Sometimes I feel like struggling in the mist — Morocco 2014. © Sven Laurent.

Limited edition in contemporary photography

Thoughts on defining a number, Part 2/2

Sven Laurent
5 min readMay 13, 2016


In Part 1,
We started asking the question of « How to define the number of copies for a limited edition photograph ? » We found a rule, realized that it is not respected and ended up with the need to define a decision-making criterion to go further.

If you missed part 1, you can read it here :
Limited edition in contemporary photography. Thoughts on defining a number, Part 1/2.

The decision balance
When you make art, you make hundreds of small decisions from what tool, what subject, what technique, … to what size, what paper, what frame, …
Should I make editions or unique pieces, how many copies should I do, what price do I want to sell, should I pay for an exhibition space, …

The final artwork is the result of this decision process.
In this decision process there are art motivated decisions and market motivated decisions. In my opinion, the « limited/numbered edition » question is a market motivated decision. And as an artist, I’d like to keep the decision balance in favor of the art. The form supporting the content.
Decisions should be taken in order to reinforce the content of the artwork.

Photography is a reproducible media by definition. It always was, even before digital. Of course there are some techniques who are giving non-reproducible results like collodion, polaroid, lifts and transfers, ferrotype, etc… For those techniques, the question is solved by their inherent uniqueness.

The question of numbered/limited edition is a market related decision intended to create value. It is not inherent to the medium.
When you paint you can only do one.
When you take a photograph, you can reproduce it an indefinite amount of times.

Let’s try to be coherent with the tool we use.
Wouldn’t it make sense not to limit the number of prints ?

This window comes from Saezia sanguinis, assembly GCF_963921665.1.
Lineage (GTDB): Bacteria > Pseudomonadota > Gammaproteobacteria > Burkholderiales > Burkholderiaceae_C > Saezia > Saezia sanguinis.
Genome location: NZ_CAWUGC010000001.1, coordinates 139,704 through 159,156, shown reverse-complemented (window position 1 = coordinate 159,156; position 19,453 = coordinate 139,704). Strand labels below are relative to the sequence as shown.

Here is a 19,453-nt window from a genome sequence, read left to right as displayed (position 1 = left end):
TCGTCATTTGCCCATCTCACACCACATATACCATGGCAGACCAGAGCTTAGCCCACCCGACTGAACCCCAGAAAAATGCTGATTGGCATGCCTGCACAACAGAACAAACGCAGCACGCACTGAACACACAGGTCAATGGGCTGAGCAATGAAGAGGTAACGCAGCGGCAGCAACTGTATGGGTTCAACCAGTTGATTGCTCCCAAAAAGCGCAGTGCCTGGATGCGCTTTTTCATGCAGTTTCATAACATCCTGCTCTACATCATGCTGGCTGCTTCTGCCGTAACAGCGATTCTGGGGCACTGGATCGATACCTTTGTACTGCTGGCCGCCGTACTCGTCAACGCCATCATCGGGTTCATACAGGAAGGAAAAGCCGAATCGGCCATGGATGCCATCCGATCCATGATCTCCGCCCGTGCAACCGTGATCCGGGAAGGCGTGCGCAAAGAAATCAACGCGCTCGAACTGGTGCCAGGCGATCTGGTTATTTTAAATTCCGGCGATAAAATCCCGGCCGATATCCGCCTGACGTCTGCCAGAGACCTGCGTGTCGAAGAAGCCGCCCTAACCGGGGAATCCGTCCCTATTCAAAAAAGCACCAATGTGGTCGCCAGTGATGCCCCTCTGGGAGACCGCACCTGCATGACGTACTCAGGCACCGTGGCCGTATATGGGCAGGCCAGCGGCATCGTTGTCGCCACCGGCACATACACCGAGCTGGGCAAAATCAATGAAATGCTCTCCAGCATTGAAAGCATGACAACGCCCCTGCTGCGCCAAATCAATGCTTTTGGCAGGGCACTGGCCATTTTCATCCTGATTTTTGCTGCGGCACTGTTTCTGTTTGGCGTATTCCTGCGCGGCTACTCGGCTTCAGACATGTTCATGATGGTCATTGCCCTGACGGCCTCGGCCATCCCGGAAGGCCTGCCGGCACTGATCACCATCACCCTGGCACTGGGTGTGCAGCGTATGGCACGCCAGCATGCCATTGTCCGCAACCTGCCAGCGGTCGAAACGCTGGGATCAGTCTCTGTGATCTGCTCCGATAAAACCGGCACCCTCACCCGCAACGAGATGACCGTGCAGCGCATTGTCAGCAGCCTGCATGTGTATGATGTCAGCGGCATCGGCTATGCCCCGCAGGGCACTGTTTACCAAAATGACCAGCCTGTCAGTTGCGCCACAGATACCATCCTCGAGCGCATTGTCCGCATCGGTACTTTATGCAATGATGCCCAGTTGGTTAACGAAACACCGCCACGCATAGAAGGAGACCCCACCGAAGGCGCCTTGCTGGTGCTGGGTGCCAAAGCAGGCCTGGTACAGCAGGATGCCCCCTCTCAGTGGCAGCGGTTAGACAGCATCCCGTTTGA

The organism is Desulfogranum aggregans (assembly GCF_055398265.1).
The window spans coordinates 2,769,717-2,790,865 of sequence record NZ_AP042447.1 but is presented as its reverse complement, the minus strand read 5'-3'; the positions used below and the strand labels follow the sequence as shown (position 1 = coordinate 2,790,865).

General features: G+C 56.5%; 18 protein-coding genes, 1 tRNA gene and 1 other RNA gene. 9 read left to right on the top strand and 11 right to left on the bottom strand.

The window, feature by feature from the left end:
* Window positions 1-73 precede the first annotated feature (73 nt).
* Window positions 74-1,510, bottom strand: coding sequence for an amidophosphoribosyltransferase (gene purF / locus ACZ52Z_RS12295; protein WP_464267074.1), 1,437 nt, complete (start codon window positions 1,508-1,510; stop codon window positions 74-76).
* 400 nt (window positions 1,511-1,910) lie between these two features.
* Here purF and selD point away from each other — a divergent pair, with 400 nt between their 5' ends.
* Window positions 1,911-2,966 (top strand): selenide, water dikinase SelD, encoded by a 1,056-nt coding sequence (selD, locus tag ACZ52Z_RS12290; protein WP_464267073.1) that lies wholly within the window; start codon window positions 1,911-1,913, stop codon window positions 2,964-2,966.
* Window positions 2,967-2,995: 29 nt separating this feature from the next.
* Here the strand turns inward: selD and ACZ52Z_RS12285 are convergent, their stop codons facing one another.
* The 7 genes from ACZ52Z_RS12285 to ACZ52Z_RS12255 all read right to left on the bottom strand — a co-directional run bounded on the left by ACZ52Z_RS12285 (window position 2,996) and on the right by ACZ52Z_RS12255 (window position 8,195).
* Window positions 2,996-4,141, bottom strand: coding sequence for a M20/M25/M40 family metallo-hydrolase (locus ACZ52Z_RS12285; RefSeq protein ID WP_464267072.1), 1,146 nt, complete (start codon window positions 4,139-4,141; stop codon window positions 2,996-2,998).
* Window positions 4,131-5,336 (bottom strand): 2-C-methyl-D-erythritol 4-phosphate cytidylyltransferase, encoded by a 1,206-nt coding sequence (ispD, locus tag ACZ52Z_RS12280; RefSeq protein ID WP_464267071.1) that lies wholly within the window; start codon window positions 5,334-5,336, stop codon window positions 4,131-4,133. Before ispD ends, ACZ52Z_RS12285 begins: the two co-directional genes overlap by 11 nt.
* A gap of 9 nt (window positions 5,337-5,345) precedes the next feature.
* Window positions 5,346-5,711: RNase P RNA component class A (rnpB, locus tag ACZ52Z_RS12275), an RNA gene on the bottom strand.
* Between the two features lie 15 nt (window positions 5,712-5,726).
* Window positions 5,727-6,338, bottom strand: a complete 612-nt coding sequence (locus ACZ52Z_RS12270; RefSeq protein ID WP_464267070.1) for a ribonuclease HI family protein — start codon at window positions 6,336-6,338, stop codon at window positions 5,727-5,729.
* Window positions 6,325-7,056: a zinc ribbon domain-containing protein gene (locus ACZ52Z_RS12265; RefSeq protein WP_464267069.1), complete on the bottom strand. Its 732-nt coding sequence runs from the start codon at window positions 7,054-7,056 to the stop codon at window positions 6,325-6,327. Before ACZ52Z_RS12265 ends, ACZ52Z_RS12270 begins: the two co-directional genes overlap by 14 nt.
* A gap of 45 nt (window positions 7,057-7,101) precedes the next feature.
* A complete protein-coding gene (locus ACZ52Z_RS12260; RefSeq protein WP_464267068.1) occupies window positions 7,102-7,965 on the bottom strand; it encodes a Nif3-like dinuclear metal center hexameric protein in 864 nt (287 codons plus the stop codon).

I know some very famous photographers out there who don’t define sizes and numbers of their images. Sizes can be different according to the exhibition space and images can be sold indefinitely. That doesn’t mean there will be a mass production. It means that the artist, decides when to stop, but doesn’t make the decision upfront.

There is a famous Japanese photographer, if you ring his bell you can buy a picture in a size that suits you and that hasn’t been defined/numbered before. Wouldn’t this make more sense according to the tool we’re using ?

At least the balance would be tilting towards the art motivated decision.

Transferring the responsibility to the buyer
I could have stopped there and do non-limited prints to solve the question. But I’m currently exploring another track.

Imagine …
You show your work in an exhibition. For this exhibition you’ve made all those decisions with the balance tilting towards the art side. You have defined what to show and how to show. You choose the images, their respective print sizes and framing according to the exhibition space.
And, someone wants to buy an image.

What will the buyer get ?
• the image printed, framed and signed as you recommend it
• the digital file that was used to print the image
• a license giving the buyer the « right of use » of the image with the obligation to mention your name and of course no porn etc …

I can already hear you scream :